Games have tried to play with fourth wall breaking ever since their inception, and for better or for worse, designers have continuously attempted to inject interactivity between characters and players with varies degrees of success over the years. While it would be a disservice to creators Ron Gilbert and Gary Winick to say that their game is yet another one of those examples, it’s clear that their intentions were to mess around with adventure game conventions in Thimbleweed Park.
It isn’t necessarily a revolutionary game by any stretch at first glance; least of which its gameplay, which sticks to the traditional adventure gaming blueprint of collecting items and solving puzzles with them, along with the occasional dialog puzzle. No, the big deal about Thimbleweed Park is the build up from all the experience accrued by Gilbert and his team over the three decades of experience they’ve had designing this sort of game, and of course their play with our expectations as to how an adventure game should be played, or most importantly, how it should play out. Surely enough, you’ll reach an end roughly eight to nine hours playing Thimbleweed Park, and for completionists, there are reasons to go back and replay it – mostly tied to tongue-in-cheek jabs on the pixel hunting convention of old, as well as the option to play in both hard and easy mode separately – but the real pay off you’ll get is how it all eventually leads into a much crazier build up than one could expect from the simple murder mystery it starts out as.
On the other hand, anyone with a little bit of experience playing any of Gilbert’s games should know that nothing is quite as it seems at the outset in any of his works, but Thimbleweed Park goes beyond that somewhat. It isn’t perfect, though. There are plenty of loose ends that never quite get tied up by the end of the story, but in my experience playing, I found that those so-called loose ends amounted to red herrings, details that never really mattered in the grand scheme of things going on within the game, or at least the build up that it gets to. Instead, I found myself imagining how it all came together, and in many ways came to understand the reason why this Kickstarter project took so long to come to fruition.
At first, Thimbleweed Park seems like your run-of-the-mill adventure game trying to ape the style of early 1990s CD-ROM SVGA titles. From its look down to the humor, it’s frank in its intent early on, poking fun at that particular moment in games history, both in dialog and in gameplay, going so far as having one of the characters asking himself if in that point in time he’d be saving his game if he were playing an adventure game, or a gag with characters going in-depth on how there’s no way of dying in the game.
Starting out with the duo of government agents, Ray and Reyes, you’ll eventually have control over a handful of different characters throughout Thimbleweed Park. With one exception that should go unspoiled, all of them have the same abilities, while some have access to particular spots and rooms. Trading items among these characters is paramount to getting through puzzles, even though there’s very little interaction among them story wise, aside from the two starting ones, who from the very get-go have a very entertaining relationship, much akin to X-Files’ Mulder and Scully. Weirdly enough, that lack of interaction between characters plays up the absurdity of the context of the game, sure, but on the other hand, there could have been more of a reason for these characters to be playable other than to serve as vessels for multi-step puzzle segments such as needing more than one hand operating different contraptions scattered around town.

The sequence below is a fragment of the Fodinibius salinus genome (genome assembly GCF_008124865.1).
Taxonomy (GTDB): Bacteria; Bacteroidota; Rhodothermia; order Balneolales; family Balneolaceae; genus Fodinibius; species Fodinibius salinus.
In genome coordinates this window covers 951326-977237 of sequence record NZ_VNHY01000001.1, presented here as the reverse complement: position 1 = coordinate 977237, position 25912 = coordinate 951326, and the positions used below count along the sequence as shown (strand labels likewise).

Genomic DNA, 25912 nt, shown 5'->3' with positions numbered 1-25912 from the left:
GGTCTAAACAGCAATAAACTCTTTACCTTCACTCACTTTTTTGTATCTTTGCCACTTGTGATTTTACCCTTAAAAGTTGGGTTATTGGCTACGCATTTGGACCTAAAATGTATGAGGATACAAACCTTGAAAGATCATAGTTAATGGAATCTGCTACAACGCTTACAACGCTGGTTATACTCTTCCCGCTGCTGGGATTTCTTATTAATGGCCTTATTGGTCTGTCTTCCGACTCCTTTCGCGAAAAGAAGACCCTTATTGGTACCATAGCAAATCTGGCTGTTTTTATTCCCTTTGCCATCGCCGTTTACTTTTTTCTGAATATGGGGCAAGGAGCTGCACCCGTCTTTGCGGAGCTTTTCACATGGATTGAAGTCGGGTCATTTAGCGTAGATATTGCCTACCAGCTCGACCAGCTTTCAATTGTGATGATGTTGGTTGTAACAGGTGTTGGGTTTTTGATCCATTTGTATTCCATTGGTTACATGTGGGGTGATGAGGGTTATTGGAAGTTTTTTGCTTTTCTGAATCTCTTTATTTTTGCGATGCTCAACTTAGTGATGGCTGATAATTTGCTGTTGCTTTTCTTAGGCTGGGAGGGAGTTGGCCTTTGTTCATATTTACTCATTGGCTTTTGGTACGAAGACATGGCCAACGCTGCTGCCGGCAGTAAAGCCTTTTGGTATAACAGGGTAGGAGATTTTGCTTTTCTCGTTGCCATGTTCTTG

In terms of difficulty, Thimbleweed Park feels like a modern mix of old school adventure gaming logic and the more straightforward style of play we’re used to seeing in the genre outside of the Telltale formula. Items can be combined and put to use in specific situations, but their use follows a function that makes sense. Unlike, say, Monkey Island, in which we had to famously combine a rubber chicken with a pulley in order to shimmy down a tightrope as Guybrush Threepwood, Thimbleweed’s puzzle solutions are clever in their simplicity; it’s more of a matter of finding the items than making use of them.
It goes without saying, just by looking at this game’s screenshots, that it obviously draws its presentation from old adventure games, most notably Gilbert’s old Maniac Mansion, which exaggerated character proportions and colorful backgrounds. Thanks to modern technology, though, we get to enjoy some gorgeous pixel art visuals and fairly detailed animations that are so well done that they don’t break the illusion that this game could very well be the natural sequel to Maniac Mansion. The inclusion of full voice acting is the cherry on top of it all, Albuquerque accent included.
If Thimbleweed Park is any indication, it’s clear that classic adventure gaming is more than welcome to make a comeback. It’s smartly designed in a way that it clears the excess fat of having giant inventories or illogical puzzles, and at the same time, it doesn’t dumb down any of the elements that make an adventure game great: it’s funny, smart and at the same time, completely crazy. It’s exciting to think of where Gilbert and Winnick’s Terrible Toybox could go from here. My hope is that Thimbleweed Park is only the start of a resurgence of the old school side of adventure gaming without the frustrations that made the genre disappear in the first place.